May 26 (Bloomberg) -- PSA Peugeot Citroen and Volkswagen AG’s joint ventures in China will benefit as a weaker euro reduces the cost of components imported from Europe, Nomura Holdings Inc. analysts said.
Dongfeng PSA, a partnership between France’s Peugeot and Hubei-based Dongfeng Motor Group Co., will be the biggest beneficiary, Yankun Hou, an analyst at Nomura, said in an interview yesterday. A 15 percent drop in the euro may boost earnings at Dongfeng PSA by as much as 5 percent or 250 million yuan ($36.6 million), Hou and fellow analyst Ming Xu wrote in a report this week.
For European carmakers in China, the world’s largest auto market, “the import of components from their home countries is one way to make profit,” Hou, based in Hong Kong, said in a phone interview.
The euro has declined 14 percent against the U.S. dollar this year on concern that a government debt crisis may spread from Greece, and reached a four-year low against of $1.2144 on May 19. The currency’s decline increases the competitiveness of Europe’s carmakers and auto-parts suppliers in China, where the yuan has been pegged at about 6.83 to the U.S. dollar for almost two years. China is also under pressure to revalue its currency.
European auto joint ventures in China rely on imported car parts more than the industry average, Hou said. “China still doesn’t have the economical scale to produce high-tech components,” he said.
Volkswagen, General Motors
Peugeot added 41.5 cents, or 2.3 percent, to 18.50 euros in Paris trading. Volkswagen’s preferred stock rose 3.63 euros, or 5.5 percent, to 69.68 euros on the Frankfurt exchange.
SAIC Motor Corp., which makes cars in China with Germany’s Volkswagen and General Motors Co., and Hong Kong-listed Brilliance China Automotive Ltd. will also benefit from a weaker euro, the Nomura report said.
Brilliance has a partnership with Germany’s Bayerische Motoren Werke AG. Their venture, which sells the luxury carmaker’s 5 Series Gran Turismo model for 876,000 yuan in China, imports about 60 percent of its components, Nomura’s Hou and Xu wrote.
A weaker euro gives Shanghai-based SAIC, China’s biggest domestic carmaker, the chance to reduce import costs, spokeswoman Judy Zhu, said in an e-mail without elaborating on the extent of the potential savings.
Geely Automobile Holdings Ltd.’s executive director Lawrence Ang said yesterday that a stronger yuan may cut the automaker’s component costs. The impact of a weaker euro on the maker of KingKong compacts is “not big”, he said.
Dongfeng PSA, which sells Citroen C5 cars and 103,800-yuan Peugeot 307 hatchbacks in China, imports parts from France and will benefit from the euro’s fall, Zhang Li, an executive in its investor relations department said on May 24. Nomura estimates Dongfeng PSA imports more than a third of its components.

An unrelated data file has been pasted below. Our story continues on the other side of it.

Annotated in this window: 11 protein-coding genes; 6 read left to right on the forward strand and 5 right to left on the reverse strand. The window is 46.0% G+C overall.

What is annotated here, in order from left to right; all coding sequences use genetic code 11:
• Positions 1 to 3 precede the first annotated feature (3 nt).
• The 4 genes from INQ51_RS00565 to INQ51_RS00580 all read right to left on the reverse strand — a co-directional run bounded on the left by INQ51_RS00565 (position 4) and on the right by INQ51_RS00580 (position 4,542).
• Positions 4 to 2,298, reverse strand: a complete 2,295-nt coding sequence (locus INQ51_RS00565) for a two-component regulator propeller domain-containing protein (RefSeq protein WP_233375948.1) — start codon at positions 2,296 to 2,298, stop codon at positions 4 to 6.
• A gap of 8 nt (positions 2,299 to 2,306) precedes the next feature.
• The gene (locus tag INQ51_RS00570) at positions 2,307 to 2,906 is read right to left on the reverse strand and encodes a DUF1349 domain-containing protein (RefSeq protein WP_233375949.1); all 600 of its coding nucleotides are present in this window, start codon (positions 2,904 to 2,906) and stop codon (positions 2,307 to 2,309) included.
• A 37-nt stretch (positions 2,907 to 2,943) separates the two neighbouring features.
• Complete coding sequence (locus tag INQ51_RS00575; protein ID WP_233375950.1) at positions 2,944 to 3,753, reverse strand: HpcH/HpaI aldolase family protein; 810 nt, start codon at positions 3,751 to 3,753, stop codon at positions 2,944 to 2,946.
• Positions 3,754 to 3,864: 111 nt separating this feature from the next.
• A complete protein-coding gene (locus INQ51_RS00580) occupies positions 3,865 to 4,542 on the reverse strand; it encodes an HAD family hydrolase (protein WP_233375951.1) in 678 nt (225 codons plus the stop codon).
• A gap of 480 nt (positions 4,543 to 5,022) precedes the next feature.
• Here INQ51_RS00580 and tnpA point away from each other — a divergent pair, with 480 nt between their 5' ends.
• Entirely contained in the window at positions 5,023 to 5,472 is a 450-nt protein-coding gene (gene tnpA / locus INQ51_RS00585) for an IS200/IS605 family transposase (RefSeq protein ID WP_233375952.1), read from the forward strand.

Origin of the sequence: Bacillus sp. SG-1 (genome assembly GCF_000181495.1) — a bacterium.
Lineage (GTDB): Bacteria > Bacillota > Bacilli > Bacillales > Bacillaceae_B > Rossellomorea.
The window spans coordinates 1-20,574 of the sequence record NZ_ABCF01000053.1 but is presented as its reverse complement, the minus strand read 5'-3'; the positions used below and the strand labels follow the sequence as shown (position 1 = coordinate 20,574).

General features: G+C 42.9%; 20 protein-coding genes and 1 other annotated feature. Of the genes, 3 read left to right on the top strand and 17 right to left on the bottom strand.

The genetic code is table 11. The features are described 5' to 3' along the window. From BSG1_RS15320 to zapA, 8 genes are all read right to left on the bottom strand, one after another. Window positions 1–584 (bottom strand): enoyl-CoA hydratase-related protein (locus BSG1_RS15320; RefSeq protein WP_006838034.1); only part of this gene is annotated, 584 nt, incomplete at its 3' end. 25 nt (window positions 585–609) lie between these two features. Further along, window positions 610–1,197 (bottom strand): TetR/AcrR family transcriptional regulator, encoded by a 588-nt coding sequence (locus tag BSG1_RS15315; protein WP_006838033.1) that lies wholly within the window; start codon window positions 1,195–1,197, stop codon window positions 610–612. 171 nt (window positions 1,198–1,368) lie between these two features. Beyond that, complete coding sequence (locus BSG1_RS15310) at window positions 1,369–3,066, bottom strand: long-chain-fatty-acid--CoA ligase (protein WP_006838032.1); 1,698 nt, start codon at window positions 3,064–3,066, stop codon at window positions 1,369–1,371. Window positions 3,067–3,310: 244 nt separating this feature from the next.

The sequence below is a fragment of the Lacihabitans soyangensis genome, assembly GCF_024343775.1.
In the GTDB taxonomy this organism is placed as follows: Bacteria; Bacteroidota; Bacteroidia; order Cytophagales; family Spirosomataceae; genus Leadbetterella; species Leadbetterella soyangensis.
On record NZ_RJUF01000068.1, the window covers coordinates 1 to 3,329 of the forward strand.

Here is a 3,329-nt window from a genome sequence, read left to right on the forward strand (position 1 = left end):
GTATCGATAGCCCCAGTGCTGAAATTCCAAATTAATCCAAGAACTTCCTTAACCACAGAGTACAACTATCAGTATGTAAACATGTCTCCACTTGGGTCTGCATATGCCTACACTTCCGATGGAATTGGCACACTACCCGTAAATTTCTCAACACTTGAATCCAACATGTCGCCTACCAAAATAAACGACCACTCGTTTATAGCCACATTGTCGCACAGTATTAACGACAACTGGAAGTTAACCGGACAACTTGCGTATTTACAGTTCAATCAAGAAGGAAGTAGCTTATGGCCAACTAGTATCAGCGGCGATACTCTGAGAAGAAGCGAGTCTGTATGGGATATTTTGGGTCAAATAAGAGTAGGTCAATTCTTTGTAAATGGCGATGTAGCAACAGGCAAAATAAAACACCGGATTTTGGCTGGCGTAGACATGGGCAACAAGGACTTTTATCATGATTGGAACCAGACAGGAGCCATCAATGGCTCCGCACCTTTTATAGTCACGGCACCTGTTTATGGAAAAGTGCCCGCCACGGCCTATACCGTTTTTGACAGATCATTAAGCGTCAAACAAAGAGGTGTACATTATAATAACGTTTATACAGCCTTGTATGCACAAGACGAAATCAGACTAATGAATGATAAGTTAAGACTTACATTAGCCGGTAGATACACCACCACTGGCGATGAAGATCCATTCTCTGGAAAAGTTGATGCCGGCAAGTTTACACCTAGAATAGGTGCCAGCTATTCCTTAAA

Dongfeng’s Hong Kong-listed shares rose 4.5 percent to close at HK$8.86.
Still, euro weakness will have little impact on the majority of Chinese auto companies because they buy most of their components domestically, said Yu Bing, an analyst with Ping An Securities Co. in Shanghai.
The euro’s decline may give Chinese carmakers an opportunity to make cheaper acquisitions in Europe, Yu said in a phone interview.
“It is a way for these automakers to get a foothold in the market and to acquire technology,” he said.
In March, Zhejiang Geely Holding Group Co., parent of Geely Automobile, agreed to buy Swedish automaker Volvo Cars from Ford Motor Co. for $1.8 billion in the largest overseas acquisition by a Chinese automaker.
Japanese and Korean automakers including Honda Motor Co. and Kia Motors Co. said they are closely monitoring developments in the euro zone.
Honda Chief Executive Officer Takanobu Ito said on May 20 that Japan’s second-largest automaker needs to strengthen currency risk management as the euro and other currencies weaken against the yen. Honda may increase production flexibility overseas and rely less on exports from Japan, he said.
Korean automaker Kia Motors Co. is taking a “wait-and-see attitude in terms of strategic changes,” Michael Choo, a spokesman at Kia, said by phone in Seoul. He declined to comment on whether the company will change its currency hedging policies. Kia gets about a quarter of its revenue from Europe and Russia, according to Bloomberg data.
World’s Largest Carmaker
Toyota Motor Corp., the world’s largest carmaker, sells about 10 percent of its cars in the region that includes Europe and Russia, spokeswoman Mieko Iwasaki said.
A one-yen appreciation of the Japanese currency against the euro reduces Toyota’s annual operating profit by 5 billion yen, she said.
European sales account for about 15 percent of revenue at Nissan Motor Co., Japan’s third-biggest automaker. The European crisis is not affecting business, Chief Executive Officer Carlos Ghosn said on May 12.
Nissan may raise its sales forecast for the region as sales there have fallen less than expected, Ghosn said.
To contact the reporter on this story: Liza Lin in Singapore at Llin15@bloomberg.net.
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